Pioneers in the field of medicine don’t always have a medical background. They can sometimes be engineers and even pilots too. One fine example is Forrest Bird, who was born in Massachusetts in 1921. His father, who had been a pilot during World War I, encouraged him to become a pilot from an early age and Forrest was just 14 years old when he performed his first flight alone.
By the time he was 16, he was training to complete a number of different major pilot certificates and enlisted in the U.S Army Air Corps. He went on active duty in 1941 as a technical air training officer. This position and the start of the Second World War gave him the opportunity to fly almost every type of aircraft in military service. This included the early jet aircrafts and helicopters.
After the war, Bird attended a number of medical schools with various residencies but always technically minded, by 1955, he had invented a prototype Universal Medical Respirator for use on patients with acute or chronic cardiopulmonary conditions.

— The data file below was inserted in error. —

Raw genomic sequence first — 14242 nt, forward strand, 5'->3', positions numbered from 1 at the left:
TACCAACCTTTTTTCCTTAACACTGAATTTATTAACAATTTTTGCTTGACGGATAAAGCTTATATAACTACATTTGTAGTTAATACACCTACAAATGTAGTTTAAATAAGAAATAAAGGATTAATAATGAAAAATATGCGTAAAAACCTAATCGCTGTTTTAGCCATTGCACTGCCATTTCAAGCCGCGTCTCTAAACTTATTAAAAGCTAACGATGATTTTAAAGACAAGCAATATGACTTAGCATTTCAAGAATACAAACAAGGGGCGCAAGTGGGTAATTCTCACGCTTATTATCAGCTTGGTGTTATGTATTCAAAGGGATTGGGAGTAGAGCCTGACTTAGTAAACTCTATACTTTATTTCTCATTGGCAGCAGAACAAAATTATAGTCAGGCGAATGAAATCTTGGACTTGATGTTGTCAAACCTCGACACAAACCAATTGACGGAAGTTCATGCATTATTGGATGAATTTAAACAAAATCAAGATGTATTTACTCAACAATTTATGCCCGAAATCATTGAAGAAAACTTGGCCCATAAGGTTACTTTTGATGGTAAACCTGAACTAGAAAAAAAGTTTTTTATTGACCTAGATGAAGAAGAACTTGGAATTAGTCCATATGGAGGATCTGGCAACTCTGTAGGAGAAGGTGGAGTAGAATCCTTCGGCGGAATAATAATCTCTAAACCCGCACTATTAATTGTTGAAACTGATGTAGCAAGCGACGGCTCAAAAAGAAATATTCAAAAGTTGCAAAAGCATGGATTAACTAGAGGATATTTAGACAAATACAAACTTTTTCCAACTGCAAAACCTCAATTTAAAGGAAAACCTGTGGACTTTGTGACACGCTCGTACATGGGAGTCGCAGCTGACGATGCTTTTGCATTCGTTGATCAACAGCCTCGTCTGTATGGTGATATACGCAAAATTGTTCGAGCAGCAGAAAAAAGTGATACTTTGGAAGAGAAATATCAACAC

To test his new device, he flew himself around the country visiting medical schools and asking doctors to see the patients who were most ill. These patients were those who had been failed by current therapies and were expected to die from cardiopulmonary failure. Following this, he went on to invent the Baby Bird respirator for babies and toddlers. This helped to reduce the mortality rate from 70% to lower than 10% for infants with respiratory illnesses.
Mortality rates for a variety of illness that once took many lives such as STIs, have now greatly been reduced due to medical technology, testing such as the Chlamydia Testing kits Greenwich way from https://www.checkurself.org.uk/plus/home_sti_kits/ and the introduction of new treatments such as antibiotics. Bird was one such pioneer with many others following suit.